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robertogreco : worl   1

Paper Pushers - The Chronicle Review - The Chronicle of Higher Education
"For example, one might think that the proliferation of office jobs signals the achievement of a middle-class society, the white collar having long been a sign of respectability—and yet this is a time when the ground of middle-class stability is widely seen to be eroding, and when the average white-collar job earns you not much more, and often less, than a place on an automobile assembly line. Workplaces supposedly filled with "knowledge workers," with more potential control over their work, have not become more democratic or equal ones: Bosses fire workers, and more of them at once, with more impunity than ever before; the ones who don’t get fired are temps or contractors, who enjoy even less in the way of security. If the paradigmatic midcentury white-collar novel was The Man in the Gray Flannel Suit, in which one of the central struggles was whether the protagonist could successfully rezone his enormous inherited property, meant for four houses, into a suburban development for 80 houses (spoiler: he succeeds), the defining work of our era has been Mike Judge’s Office Space, a movie in which arbitrary layoffs, mindless work in gray cubicles, and desires for revenge and sabotage curdle the "middle class" atmosphere.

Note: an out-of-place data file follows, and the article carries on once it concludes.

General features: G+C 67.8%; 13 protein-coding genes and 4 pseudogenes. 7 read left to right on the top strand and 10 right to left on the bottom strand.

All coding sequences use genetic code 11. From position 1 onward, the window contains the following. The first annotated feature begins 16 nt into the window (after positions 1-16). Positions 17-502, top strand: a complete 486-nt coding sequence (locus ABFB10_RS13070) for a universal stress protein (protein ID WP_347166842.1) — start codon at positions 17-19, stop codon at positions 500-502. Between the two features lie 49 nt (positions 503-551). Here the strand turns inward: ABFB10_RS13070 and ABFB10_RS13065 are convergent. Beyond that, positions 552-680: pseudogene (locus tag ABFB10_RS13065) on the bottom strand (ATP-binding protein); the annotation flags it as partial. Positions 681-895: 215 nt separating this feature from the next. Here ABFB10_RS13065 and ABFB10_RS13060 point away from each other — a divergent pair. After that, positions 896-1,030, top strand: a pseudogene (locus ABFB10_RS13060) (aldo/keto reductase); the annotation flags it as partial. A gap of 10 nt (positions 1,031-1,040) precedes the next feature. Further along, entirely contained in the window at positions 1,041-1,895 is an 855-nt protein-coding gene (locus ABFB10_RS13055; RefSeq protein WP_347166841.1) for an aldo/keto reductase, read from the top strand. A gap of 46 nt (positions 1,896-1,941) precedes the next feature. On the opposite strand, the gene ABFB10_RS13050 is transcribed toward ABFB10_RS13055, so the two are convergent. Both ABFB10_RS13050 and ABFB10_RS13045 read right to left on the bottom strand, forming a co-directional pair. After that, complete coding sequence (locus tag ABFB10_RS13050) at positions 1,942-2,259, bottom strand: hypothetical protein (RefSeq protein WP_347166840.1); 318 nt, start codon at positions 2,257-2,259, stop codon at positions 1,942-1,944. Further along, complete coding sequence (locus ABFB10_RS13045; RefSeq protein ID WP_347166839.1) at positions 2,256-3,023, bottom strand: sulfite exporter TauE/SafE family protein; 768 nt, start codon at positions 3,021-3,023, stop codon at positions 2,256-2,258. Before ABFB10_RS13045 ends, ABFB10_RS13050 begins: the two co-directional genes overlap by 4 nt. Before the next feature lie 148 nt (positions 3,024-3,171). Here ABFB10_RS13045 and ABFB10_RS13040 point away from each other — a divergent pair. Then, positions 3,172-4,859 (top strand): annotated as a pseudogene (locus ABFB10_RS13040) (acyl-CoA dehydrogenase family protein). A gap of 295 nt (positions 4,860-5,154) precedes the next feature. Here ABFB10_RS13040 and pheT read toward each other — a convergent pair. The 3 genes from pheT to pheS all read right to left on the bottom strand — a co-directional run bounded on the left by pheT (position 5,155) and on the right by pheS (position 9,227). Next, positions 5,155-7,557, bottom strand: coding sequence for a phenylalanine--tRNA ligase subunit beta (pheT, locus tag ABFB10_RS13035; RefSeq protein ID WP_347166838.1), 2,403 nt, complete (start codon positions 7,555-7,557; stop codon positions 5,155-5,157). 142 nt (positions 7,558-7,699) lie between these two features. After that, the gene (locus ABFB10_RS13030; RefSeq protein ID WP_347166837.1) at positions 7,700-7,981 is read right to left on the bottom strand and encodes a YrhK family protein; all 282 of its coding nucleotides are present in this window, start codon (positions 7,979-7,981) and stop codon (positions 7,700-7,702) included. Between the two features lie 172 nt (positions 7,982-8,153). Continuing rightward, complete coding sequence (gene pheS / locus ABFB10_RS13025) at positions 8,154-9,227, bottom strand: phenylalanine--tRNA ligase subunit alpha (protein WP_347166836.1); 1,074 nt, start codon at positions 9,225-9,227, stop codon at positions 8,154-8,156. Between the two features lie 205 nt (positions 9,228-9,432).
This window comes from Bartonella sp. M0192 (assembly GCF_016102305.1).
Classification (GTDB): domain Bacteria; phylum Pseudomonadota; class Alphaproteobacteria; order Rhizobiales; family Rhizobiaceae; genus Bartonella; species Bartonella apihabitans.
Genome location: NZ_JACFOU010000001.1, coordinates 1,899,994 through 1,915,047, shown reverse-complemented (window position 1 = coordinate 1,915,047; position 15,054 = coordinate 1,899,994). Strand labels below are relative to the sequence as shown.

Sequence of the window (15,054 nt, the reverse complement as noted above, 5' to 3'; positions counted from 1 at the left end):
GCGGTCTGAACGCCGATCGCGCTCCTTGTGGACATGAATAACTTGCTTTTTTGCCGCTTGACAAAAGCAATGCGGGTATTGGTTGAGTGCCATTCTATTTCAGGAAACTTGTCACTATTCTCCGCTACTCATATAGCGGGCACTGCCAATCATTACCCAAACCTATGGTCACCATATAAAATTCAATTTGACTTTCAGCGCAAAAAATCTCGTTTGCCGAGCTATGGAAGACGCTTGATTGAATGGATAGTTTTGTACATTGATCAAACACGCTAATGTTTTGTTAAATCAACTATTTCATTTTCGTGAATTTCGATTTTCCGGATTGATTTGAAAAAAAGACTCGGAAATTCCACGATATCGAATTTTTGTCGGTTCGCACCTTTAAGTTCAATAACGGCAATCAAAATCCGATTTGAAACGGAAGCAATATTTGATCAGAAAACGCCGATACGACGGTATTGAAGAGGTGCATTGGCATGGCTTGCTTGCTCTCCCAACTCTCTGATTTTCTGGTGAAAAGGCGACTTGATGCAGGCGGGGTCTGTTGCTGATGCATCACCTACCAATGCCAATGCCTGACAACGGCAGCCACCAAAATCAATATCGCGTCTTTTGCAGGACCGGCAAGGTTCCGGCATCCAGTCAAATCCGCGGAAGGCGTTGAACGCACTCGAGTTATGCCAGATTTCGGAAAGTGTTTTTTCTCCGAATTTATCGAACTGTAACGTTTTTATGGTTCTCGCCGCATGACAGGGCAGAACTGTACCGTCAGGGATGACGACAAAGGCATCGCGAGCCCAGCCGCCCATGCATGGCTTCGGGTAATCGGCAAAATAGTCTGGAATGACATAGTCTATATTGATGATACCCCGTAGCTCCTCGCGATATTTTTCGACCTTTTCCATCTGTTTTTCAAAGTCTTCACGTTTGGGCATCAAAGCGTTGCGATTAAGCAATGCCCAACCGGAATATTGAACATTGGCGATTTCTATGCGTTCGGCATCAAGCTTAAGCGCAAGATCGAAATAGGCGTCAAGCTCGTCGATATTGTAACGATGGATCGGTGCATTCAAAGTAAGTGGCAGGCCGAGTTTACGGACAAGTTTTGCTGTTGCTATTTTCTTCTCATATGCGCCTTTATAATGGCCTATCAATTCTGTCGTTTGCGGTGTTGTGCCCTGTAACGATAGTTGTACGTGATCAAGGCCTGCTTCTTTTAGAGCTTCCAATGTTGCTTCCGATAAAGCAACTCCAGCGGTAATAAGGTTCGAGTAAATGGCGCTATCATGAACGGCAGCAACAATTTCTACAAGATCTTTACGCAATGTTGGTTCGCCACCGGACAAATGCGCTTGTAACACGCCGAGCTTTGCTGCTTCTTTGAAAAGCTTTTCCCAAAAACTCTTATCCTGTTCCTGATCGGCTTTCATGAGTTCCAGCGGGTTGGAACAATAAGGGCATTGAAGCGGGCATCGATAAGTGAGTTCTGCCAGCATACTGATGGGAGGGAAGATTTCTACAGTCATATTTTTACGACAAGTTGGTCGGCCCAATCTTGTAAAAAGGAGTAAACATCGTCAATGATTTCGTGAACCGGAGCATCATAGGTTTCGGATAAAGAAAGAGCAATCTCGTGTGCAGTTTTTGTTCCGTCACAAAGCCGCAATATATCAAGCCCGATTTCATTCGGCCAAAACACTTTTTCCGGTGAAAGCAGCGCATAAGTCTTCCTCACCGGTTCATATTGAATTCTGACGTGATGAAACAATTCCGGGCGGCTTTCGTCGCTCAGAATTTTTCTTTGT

In the face of this onslaught, it has been hard to see the response of white-collar workers as anything but passive. No organizations fight against the culture of layoffs, at the same time that the social safety net has been allowed to erode. In academe, temporary work by adjunct professors is simply accepted as the new normal in a violently unstable "job market" (truly one of the more mealy-mouthed and ideological phrases of our time). The Occupy movement represented an exhilarating moment of political visibility for declassed white-collar workers, allied as they were with unions and other institutions of the even more embattled working class. One can only hope that the repression that the police visited on the movement has only stifled, and not killed, its calls for real autonomy in the workplace and for an end to the harried, fearful aspects of the life of the white-collar worker that Mills diagnosed in 1951, and whose political consequences he feared. The success of such movements may yet lay to rest Mills’s pessimism about the force and power of white-collar politics. So far, however, in this respect, as in so many others, C. Wright Mills has been sadly prophetic."
economics  jobs  worl  labor  1946  2014  nikilsaval  cwrightmills  workplace  knowledgeworkers  unions  ows  occupywallstreet  workingclass  whitecolarpolitics  politics  adjuncts  solidarity  via:ayjay 
april 2014 by robertogreco

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